Geek Fried Turkey - Thanksgiving 2003


Deep frying a turkey is not a simple thing. It's dangerous, and expensive, and setup takes time. If you go out on the net you will find lots of sites that extol the delicious result of this process. You can buy all sorts of related products (rubs, bastes, and, uh... baste injectors) but detailed information on *how* to fry is scarce and spread across a variety of sources. This is the lowdown on deep fried turkey. To skip the commentary and go straight to the slideshow, click here

To Begin: Here is a list of basic recipes

Equipment: We used 5+ gallons of peanut oil, in a 40 quart fryer. 

Bird: The turkey was about 15 lbs, treated with olive oil, salt and pepper. It was fresh (not frozen) and in the refrigerator the morning of the event. Team Geek Fry (hereafter: TGF) modified the turkey some to make sure the neck hole was nice and big - cutting an extra vertebrae. After puncturing the skin under the legs, and inserting the hook/cook apparatus, we let the turkey stand and warm to room temperature. In addition, the turkey was dried with towels just before dipping - a wet turkey going into hot oil creates lots of fizzing and can lead to fires. See this demonstration from the kind folks at Underwriters Laboratories. Really - watch it before frying. It will keep you from drinking and frying, dancing and frying, and possibly, from frying all together.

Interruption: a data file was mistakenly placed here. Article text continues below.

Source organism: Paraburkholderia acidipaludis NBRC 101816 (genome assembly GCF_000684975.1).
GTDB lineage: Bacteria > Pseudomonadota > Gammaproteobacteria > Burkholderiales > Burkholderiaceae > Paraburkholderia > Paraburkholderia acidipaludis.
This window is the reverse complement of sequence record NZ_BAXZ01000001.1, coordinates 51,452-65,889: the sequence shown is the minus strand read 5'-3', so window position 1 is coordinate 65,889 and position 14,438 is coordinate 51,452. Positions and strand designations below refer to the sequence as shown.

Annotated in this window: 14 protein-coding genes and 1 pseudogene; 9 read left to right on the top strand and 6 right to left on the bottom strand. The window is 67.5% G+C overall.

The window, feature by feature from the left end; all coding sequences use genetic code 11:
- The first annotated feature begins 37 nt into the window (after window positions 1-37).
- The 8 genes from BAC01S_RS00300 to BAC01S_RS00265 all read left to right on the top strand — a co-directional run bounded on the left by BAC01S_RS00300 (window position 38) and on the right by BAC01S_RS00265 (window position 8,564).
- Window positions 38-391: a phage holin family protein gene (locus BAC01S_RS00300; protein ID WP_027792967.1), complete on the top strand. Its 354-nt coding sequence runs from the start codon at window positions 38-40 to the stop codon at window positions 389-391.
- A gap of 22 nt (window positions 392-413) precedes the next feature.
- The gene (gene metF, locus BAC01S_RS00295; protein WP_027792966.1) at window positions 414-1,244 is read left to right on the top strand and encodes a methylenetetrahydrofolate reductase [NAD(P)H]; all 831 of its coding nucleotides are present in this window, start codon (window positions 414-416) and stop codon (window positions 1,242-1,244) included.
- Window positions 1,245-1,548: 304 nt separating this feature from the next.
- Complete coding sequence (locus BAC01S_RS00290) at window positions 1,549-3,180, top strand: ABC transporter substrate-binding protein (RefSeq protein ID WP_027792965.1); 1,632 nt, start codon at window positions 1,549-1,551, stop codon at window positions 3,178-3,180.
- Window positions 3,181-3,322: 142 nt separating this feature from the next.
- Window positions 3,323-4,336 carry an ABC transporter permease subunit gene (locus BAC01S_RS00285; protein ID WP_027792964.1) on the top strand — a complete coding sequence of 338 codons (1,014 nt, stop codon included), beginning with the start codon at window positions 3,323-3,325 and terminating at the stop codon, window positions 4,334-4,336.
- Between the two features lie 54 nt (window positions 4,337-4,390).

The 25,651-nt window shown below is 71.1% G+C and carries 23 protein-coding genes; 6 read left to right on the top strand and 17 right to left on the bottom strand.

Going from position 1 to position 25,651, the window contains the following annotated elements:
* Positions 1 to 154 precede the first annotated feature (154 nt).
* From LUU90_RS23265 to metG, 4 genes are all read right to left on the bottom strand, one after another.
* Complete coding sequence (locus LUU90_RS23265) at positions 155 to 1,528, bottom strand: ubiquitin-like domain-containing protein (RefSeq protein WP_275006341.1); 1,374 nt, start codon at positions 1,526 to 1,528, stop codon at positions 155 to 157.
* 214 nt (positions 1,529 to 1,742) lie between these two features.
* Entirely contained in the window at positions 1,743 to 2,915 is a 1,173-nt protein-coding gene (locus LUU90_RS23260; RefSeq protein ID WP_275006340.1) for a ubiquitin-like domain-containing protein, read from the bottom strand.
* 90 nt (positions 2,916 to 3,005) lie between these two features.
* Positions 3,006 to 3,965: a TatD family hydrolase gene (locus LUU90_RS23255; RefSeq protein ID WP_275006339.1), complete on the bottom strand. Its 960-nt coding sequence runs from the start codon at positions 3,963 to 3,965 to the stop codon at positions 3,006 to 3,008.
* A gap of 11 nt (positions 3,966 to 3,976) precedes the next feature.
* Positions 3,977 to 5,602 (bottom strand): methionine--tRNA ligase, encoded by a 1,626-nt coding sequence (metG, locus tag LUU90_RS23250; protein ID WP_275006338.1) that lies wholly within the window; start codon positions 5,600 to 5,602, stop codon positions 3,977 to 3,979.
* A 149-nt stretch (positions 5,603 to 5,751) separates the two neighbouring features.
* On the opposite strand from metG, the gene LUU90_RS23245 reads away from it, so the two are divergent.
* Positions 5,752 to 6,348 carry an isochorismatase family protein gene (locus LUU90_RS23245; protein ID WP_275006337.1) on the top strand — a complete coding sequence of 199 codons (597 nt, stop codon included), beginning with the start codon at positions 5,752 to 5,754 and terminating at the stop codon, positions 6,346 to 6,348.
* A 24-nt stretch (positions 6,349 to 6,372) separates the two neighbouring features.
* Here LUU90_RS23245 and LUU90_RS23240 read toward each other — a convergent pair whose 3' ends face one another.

Disclaimers: Because not everyone is a super-anal geek, I have to say some stuff here about danger. Anything related to this stuff is covered with disclaimers. There are all sorts of caveats in the recipes and instructions for the fryer about how big of a bird to work with. In that grand tradition I will state here for the record that this doc is for entertainment purposes only - Please READ and FOLLOW the directions that come with your fryer!!!


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Clothing: If you are reading this, chances are that you already wear plenty of skin-protecting clothing (tastefully decorated with the logos of long-dead software/game companies) all the time. But be sure to break out some not-too-important-yet sturdy garments for this operation and some gloves. Tie those nerdlocks back (if you still got 'em).  Also - consider goggles. 

Location: Where to fry? After considering both the front patio and the driveway (and then hearing tell of YET ANOTHER deep-fried three alarm - thanks Kate!) TGF moved the entire kit to the backyard - far far away from the house, the baby, and any small dogs.